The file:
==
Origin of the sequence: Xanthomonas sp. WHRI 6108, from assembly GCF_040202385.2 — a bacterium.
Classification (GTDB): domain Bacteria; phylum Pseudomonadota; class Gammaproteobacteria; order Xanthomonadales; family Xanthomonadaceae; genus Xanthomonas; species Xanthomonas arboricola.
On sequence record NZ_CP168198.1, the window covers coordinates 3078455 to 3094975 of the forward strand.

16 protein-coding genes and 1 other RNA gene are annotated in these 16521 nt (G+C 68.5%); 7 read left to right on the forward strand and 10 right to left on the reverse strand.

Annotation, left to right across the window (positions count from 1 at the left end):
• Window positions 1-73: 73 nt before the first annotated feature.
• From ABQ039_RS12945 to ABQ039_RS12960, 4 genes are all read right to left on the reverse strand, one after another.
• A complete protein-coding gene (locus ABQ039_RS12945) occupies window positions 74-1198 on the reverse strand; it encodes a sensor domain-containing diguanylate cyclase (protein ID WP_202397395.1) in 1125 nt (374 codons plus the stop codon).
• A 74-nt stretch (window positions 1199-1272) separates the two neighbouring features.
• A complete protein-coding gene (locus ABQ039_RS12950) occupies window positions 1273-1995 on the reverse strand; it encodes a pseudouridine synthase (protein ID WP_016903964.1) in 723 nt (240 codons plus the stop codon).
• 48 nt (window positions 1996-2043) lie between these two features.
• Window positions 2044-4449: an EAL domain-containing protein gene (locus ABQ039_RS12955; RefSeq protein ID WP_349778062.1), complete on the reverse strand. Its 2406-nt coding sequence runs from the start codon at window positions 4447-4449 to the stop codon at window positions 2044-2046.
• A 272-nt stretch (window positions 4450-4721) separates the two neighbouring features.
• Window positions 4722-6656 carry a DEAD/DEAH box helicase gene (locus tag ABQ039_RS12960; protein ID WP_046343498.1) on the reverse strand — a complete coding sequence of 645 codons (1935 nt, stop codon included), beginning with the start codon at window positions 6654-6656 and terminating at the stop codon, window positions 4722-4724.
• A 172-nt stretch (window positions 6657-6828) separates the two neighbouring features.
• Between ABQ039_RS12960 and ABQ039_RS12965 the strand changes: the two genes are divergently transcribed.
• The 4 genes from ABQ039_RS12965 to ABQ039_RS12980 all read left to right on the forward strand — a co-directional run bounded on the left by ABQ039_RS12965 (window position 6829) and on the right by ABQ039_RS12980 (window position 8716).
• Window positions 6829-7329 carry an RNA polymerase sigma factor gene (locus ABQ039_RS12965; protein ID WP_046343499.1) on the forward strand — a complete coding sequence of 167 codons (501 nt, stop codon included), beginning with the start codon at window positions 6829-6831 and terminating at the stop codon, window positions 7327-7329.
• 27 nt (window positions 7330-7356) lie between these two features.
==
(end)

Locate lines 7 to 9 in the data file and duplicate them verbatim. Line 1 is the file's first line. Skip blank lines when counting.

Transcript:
• From ABQ039_RS12945 to ABQ039_RS12960, 4 genes are all read right to left on the reverse strand, one after another.
• A complete protein-coding gene (locus ABQ039_RS12945) occupies window positions 74-1198 on the reverse strand; it encodes a sensor domain-containing diguanylate cyclase (protein ID WP_202397395.1) in 1125 nt (374 codons plus the stop codon).
• A 74-nt stretch (window positions 1199-1272) separates the two neighbouring features.